Endure hardship as discipline; God is treating you as his children. For what children are not disciplined by their father? If you are not disciplined—and everyone undergoes discipline—then you are not legitimate, not true sons and daughters at all.  Moreover, we have all had human fathers who disciplined us and we respected them for it. How much more should we submit to the Father of spirits and live!  They disciplined us for a little while as they thought best; but God disciplines us for our good, in order that we may share in his holiness. No discipline seems pleasant at the time, but painful. Later on, however, it produces a harvest of righteousness and peace for those who have been trained by it. Hebrews 12:7-11, NIV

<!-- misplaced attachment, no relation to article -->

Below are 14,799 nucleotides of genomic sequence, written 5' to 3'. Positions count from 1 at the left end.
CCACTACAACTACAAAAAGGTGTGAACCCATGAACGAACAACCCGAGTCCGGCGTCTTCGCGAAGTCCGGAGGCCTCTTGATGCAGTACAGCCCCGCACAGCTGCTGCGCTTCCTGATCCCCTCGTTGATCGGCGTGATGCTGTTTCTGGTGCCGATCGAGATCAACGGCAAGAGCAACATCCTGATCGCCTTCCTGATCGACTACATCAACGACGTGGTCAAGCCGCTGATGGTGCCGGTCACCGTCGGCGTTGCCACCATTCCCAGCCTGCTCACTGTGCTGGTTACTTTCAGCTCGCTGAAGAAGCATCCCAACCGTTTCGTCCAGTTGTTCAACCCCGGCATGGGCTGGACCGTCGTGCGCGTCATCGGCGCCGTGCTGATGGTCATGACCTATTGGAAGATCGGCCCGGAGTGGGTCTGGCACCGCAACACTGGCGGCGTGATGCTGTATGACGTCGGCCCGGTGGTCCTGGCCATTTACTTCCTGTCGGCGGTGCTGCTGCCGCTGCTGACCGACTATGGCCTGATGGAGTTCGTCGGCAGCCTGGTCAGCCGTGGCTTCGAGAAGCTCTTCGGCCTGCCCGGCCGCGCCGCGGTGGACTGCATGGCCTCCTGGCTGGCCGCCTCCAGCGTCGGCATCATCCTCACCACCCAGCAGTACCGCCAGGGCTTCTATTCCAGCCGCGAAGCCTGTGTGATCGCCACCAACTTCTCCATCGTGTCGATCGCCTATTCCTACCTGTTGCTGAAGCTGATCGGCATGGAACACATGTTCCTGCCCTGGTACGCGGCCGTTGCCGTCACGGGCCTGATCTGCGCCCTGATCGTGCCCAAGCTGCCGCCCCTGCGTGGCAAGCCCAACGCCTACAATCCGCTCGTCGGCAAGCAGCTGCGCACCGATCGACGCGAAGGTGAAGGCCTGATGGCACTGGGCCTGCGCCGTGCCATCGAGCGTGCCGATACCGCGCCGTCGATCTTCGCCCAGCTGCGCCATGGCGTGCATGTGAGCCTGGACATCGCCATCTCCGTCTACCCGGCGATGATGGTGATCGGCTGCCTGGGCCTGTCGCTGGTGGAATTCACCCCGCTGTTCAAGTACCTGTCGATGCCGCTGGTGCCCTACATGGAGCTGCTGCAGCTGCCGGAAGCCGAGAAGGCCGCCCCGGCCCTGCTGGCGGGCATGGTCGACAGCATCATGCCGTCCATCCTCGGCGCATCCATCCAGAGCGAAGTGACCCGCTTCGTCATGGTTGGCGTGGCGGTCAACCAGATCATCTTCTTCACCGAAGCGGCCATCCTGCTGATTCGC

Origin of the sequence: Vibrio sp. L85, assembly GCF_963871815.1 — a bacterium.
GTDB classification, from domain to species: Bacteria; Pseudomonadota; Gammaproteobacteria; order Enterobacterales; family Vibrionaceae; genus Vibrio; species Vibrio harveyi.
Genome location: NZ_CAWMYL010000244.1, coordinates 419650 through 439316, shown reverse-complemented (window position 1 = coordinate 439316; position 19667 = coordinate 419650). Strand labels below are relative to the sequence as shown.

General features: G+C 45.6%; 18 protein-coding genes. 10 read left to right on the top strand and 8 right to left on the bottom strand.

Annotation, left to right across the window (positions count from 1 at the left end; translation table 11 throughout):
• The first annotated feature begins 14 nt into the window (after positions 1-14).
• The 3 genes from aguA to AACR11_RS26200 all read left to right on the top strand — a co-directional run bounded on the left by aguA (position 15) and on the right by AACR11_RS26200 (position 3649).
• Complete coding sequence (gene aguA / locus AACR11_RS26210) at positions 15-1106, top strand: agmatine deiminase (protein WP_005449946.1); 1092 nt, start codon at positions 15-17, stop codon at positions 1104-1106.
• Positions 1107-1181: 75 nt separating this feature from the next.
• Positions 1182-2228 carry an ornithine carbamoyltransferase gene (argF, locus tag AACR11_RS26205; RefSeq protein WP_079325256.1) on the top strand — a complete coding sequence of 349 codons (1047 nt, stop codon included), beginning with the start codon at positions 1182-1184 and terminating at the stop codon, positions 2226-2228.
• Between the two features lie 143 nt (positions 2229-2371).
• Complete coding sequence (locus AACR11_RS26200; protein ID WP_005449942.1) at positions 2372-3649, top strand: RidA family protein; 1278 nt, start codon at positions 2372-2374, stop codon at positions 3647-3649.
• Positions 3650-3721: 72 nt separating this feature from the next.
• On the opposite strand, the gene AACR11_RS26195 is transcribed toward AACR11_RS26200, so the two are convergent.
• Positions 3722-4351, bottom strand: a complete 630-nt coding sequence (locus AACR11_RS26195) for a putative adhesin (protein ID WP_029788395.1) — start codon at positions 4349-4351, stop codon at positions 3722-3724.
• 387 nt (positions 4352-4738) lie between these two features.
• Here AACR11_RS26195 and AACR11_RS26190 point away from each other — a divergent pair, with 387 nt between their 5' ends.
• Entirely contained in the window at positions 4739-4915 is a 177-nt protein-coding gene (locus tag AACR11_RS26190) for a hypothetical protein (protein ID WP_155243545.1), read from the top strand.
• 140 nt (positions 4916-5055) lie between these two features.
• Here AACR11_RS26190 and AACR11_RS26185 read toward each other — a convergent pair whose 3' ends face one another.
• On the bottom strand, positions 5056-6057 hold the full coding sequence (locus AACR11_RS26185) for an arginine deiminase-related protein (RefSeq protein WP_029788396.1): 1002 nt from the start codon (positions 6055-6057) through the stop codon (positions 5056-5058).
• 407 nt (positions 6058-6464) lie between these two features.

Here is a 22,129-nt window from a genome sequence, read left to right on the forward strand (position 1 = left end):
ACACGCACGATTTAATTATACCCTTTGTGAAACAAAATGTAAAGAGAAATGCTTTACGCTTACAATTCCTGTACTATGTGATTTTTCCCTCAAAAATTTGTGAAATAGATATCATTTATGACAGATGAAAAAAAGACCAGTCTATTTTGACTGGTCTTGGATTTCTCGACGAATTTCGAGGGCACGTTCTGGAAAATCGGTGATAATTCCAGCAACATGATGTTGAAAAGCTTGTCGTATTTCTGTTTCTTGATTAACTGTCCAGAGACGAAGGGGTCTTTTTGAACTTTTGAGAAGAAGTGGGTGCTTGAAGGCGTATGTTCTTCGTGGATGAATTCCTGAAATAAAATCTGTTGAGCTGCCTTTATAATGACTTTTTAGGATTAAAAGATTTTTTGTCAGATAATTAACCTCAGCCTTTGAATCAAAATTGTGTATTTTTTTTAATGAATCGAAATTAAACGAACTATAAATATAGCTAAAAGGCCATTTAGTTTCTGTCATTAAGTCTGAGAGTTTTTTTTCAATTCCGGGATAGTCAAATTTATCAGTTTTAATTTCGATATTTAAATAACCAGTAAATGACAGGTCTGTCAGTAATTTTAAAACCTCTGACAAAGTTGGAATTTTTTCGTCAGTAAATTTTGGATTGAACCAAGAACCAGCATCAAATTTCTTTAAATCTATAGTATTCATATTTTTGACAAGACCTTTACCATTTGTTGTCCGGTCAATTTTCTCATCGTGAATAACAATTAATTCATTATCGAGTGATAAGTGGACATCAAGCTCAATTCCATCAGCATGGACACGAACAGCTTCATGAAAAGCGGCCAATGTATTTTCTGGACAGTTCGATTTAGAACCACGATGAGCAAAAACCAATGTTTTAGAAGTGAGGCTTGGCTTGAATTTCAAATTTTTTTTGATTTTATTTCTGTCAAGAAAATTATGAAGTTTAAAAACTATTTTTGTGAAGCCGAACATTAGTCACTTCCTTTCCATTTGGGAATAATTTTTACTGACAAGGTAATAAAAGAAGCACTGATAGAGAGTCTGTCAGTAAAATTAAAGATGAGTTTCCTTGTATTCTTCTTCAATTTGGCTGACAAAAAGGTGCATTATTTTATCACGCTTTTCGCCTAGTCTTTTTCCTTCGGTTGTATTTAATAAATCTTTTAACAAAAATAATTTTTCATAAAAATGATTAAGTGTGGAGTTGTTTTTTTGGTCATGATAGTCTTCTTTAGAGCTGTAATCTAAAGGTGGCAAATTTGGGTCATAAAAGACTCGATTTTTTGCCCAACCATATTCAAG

From Jesus Now by Frank Viola, author

Jesus – Author & Finisher of Our Faith

Looking unto Jesus the author and finisher of our faith …

Hebrew 12:2 KJV

Beyond being our high priest, chief shepherd, and heavenly bridegroom, another aspect of the present-day ministry of Jesus Christ is His ability to complete what He began in us.

This aspect has to do with spiritual growth and transformation. Not only is Christ in heavenly places interceding for us, but He’s also within every believer by His Spirit, forming His character within each of His disciples.

One of the most incredible promises in all of the Bible is Paul’s statement in Philippians 1:6:

For I am confident of this very thing, that He who began a good work in you will perfect it until the day of Christ Jesus.